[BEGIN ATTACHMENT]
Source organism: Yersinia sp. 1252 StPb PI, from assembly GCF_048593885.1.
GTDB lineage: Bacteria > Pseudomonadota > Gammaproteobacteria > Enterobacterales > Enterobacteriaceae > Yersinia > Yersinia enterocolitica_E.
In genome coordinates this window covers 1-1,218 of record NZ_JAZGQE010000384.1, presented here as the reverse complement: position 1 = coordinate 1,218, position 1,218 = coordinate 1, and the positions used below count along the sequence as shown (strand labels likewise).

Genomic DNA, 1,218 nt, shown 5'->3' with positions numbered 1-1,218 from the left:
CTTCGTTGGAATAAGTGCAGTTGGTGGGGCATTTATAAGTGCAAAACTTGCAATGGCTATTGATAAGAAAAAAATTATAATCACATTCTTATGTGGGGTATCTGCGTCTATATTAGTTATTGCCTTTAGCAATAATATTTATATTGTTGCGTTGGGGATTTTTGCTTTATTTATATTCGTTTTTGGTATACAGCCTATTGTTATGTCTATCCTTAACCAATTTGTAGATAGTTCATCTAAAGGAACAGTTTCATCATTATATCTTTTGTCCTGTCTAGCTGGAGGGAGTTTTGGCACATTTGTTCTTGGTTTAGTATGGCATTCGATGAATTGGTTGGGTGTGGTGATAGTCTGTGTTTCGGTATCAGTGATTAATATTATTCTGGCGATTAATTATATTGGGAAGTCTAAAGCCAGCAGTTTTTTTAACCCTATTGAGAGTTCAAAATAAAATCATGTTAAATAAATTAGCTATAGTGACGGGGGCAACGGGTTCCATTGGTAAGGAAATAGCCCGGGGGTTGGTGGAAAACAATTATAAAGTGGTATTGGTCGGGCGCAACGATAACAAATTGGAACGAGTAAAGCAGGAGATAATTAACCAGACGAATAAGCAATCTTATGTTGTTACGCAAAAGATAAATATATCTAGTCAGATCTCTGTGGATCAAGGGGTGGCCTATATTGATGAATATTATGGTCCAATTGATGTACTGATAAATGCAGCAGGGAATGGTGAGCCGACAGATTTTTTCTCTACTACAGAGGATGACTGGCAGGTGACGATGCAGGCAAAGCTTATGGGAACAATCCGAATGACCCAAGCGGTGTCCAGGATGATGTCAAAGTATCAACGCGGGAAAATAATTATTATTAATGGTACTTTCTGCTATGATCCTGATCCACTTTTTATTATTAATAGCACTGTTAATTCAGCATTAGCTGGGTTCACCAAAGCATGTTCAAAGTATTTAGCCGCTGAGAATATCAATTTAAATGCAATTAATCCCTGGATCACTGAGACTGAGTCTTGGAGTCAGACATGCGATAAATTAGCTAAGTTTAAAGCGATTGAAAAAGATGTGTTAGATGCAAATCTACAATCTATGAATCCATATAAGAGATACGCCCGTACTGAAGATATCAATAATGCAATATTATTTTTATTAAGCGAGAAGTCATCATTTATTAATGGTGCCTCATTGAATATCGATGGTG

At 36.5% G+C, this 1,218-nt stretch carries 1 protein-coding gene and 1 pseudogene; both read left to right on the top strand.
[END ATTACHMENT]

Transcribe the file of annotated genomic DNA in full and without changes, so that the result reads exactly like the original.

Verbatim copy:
Source organism: Yersinia sp. 1252 StPb PI, from assembly GCF_048593885.1.
GTDB lineage: Bacteria > Pseudomonadota > Gammaproteobacteria > Enterobacterales > Enterobacteriaceae > Yersinia > Yersinia enterocolitica_E.
In genome coordinates this window covers 1-1,218 of record NZ_JAZGQE010000384.1, presented here as the reverse complement: position 1 = coordinate 1,218, position 1,218 = coordinate 1, and the positions used below count along the sequence as shown (strand labels likewise).

Genomic DNA, 1,218 nt, shown 5'->3' with positions numbered 1-1,218 from the left:
CTTCGTTGGAATAAGTGCAGTTGGTGGGGCATTTATAAGTGCAAAACTTGCAATGGCTATTGATAAGAAAAAAATTATAATCACATTCTTATGTGGGGTATCTGCGTCTATATTAGTTATTGCCTTTAGCAATAATATTTATATTGTTGCGTTGGGGATTTTTGCTTTATTTATATTCGTTTTTGGTATACAGCCTATTGTTATGTCTATCCTTAACCAATTTGTAGATAGTTCATCTAAAGGAACAGTTTCATCATTATATCTTTTGTCCTGTCTAGCTGGAGGGAGTTTTGGCACATTTGTTCTTGGTTTAGTATGGCATTCGATGAATTGGTTGGGTGTGGTGATAGTCTGTGTTTCGGTATCAGTGATTAATATTATTCTGGCGATTAATTATATTGGGAAGTCTAAAGCCAGCAGTTTTTTTAACCCTATTGAGAGTTCAAAATAAAATCATGTTAAATAAATTAGCTATAGTGACGGGGGCAACGGGTTCCATTGGTAAGGAAATAGCCCGGGGGTTGGTGGAAAACAATTATAAAGTGGTATTGGTCGGGCGCAACGATAACAAATTGGAACGAGTAAAGCAGGAGATAATTAACCAGACGAATAAGCAATCTTATGTTGTTACGCAAAAGATAAATATATCTAGTCAGATCTCTGTGGATCAAGGGGTGGCCTATATTGATGAATATTATGGTCCAATTGATGTACTGATAAATGCAGCAGGGAATGGTGAGCCGACAGATTTTTTCTCTACTACAGAGGATGACTGGCAGGTGACGATGCAGGCAAAGCTTATGGGAACAATCCGAATGACCCAAGCGGTGTCCAGGATGATGTCAAAGTATCAACGCGGGAAAATAATTATTATTAATGGTACTTTCTGCTATGATCCTGATCCACTTTTTATTATTAATAGCACTGTTAATTCAGCATTAGCTGGGTTCACCAAAGCATGTTCAAAGTATTTAGCCGCTGAGAATATCAATTTAAATGCAATTAATCCCTGGATCACTGAGACTGAGTCTTGGAGTCAGACATGCGATAAATTAGCTAAGTTTAAAGCGATTGAAAAAGATGTGTTAGATGCAAATCTACAATCTATGAATCCATATAAGAGATACGCCCGTACTGAAGATATCAATAATGCAATATTATTTTTATTAAGCGAGAAGTCATCATTTATTAATGGTGCCTCATTGAATATCGATGGTG

At 36.5% G+C, this 1,218-nt stretch carries 1 protein-coding gene and 1 pseudogene; both read left to right on the top strand.